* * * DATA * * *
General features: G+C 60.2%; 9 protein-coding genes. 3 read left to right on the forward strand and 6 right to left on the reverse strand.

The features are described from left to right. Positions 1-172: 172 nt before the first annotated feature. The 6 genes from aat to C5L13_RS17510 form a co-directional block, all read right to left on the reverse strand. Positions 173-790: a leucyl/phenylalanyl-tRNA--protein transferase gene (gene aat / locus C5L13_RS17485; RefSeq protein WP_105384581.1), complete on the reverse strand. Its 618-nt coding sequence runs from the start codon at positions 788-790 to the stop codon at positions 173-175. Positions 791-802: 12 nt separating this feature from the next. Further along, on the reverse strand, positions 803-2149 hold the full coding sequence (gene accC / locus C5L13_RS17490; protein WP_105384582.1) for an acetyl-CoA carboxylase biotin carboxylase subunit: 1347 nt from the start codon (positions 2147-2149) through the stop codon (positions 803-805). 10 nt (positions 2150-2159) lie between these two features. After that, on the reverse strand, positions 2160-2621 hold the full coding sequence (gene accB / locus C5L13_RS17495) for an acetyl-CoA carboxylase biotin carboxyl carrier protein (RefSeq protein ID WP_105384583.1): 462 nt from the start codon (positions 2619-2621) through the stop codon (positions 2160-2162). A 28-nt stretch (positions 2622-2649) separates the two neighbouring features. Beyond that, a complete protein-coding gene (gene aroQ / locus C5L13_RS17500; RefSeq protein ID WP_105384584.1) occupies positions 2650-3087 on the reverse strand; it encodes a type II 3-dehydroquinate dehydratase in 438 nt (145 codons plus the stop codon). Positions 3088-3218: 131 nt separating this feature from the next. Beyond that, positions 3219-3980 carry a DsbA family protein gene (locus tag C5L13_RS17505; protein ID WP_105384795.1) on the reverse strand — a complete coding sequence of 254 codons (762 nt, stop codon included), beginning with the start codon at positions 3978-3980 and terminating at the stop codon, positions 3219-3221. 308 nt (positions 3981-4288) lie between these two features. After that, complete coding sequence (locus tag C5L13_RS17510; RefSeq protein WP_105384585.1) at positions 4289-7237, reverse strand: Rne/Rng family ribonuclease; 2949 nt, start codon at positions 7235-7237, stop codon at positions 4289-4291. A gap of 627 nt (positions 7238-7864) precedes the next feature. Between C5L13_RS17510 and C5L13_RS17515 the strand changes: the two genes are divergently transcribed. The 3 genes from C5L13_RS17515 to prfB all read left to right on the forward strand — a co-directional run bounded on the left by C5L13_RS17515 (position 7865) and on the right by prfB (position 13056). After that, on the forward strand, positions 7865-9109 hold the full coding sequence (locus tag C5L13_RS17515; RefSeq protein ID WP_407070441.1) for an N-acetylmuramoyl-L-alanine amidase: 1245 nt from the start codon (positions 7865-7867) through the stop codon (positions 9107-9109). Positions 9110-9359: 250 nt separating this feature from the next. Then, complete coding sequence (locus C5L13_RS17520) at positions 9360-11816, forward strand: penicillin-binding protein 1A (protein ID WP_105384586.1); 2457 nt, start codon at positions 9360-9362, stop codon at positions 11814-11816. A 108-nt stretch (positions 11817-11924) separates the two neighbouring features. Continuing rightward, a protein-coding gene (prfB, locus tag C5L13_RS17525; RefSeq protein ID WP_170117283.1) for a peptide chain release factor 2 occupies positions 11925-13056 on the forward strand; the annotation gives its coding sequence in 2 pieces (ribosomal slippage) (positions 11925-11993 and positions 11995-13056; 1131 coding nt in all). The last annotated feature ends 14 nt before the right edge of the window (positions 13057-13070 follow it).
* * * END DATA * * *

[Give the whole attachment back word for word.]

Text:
General features: G+C 60.2%; 9 protein-coding genes. 3 read left to right on the forward strand and 6 right to left on the reverse strand.

The features are described from left to right. Positions 1-172: 172 nt before the first annotated feature. The 6 genes from aat to C5L13_RS17510 form a co-directional block, all read right to left on the reverse strand. Positions 173-790: a leucyl/phenylalanyl-tRNA--protein transferase gene (gene aat / locus C5L13_RS17485; RefSeq protein WP_105384581.1), complete on the reverse strand. Its 618-nt coding sequence runs from the start codon at positions 788-790 to the stop codon at positions 173-175. Positions 791-802: 12 nt separating this feature from the next. Further along, on the reverse strand, positions 803-2149 hold the full coding sequence (gene accC / locus C5L13_RS17490; protein WP_105384582.1) for an acetyl-CoA carboxylase biotin carboxylase subunit: 1347 nt from the start codon (positions 2147-2149) through the stop codon (positions 803-805). 10 nt (positions 2150-2159) lie between these two features. After that, on the reverse strand, positions 2160-2621 hold the full coding sequence (gene accB / locus C5L13_RS17495) for an acetyl-CoA carboxylase biotin carboxyl carrier protein (RefSeq protein ID WP_105384583.1): 462 nt from the start codon (positions 2619-2621) through the stop codon (positions 2160-2162). A 28-nt stretch (positions 2622-2649) separates the two neighbouring features. Beyond that, a complete protein-coding gene (gene aroQ / locus C5L13_RS17500; RefSeq protein ID WP_105384584.1) occupies positions 2650-3087 on the reverse strand; it encodes a type II 3-dehydroquinate dehydratase in 438 nt (145 codons plus the stop codon). Positions 3088-3218: 131 nt separating this feature from the next. Beyond that, positions 3219-3980 carry a DsbA family protein gene (locus tag C5L13_RS17505; protein ID WP_105384795.1) on the reverse strand — a complete coding sequence of 254 codons (762 nt, stop codon included), beginning with the start codon at positions 3978-3980 and terminating at the stop codon, positions 3219-3221. 308 nt (positions 3981-4288) lie between these two features. After that, complete coding sequence (locus tag C5L13_RS17510; RefSeq protein WP_105384585.1) at positions 4289-7237, reverse strand: Rne/Rng family ribonuclease; 2949 nt, start codon at positions 7235-7237, stop codon at positions 4289-4291. A gap of 627 nt (positions 7238-7864) precedes the next feature. Between C5L13_RS17510 and C5L13_RS17515 the strand changes: the two genes are divergently transcribed. The 3 genes from C5L13_RS17515 to prfB all read left to right on the forward strand — a co-directional run bounded on the left by C5L13_RS17515 (position 7865) and on the right by prfB (position 13056). After that, on the forward strand, positions 7865-9109 hold the full coding sequence (locus tag C5L13_RS17515; RefSeq protein ID WP_407070441.1) for an N-acetylmuramoyl-L-alanine amidase: 1245 nt from the start codon (positions 7865-7867) through the stop codon (positions 9107-9109). Positions 9110-9359: 250 nt separating this feature from the next. Then, complete coding sequence (locus C5L13_RS17520) at positions 9360-11816, forward strand: penicillin-binding protein 1A (protein ID WP_105384586.1); 2457 nt, start codon at positions 9360-9362, stop codon at positions 11814-11816. A 108-nt stretch (positions 11817-11924) separates the two neighbouring features. Continuing rightward, a protein-coding gene (prfB, locus tag C5L13_RS17525; RefSeq protein ID WP_170117283.1) for a peptide chain release factor 2 occupies positions 11925-13056 on the forward strand; the annotation gives its coding sequence in 2 pieces (ribosomal slippage) (positions 11925-11993 and positions 11995-13056; 1131 coding nt in all). The last annotated feature ends 14 nt before the right edge of the window (positions 13057-13070 follow it).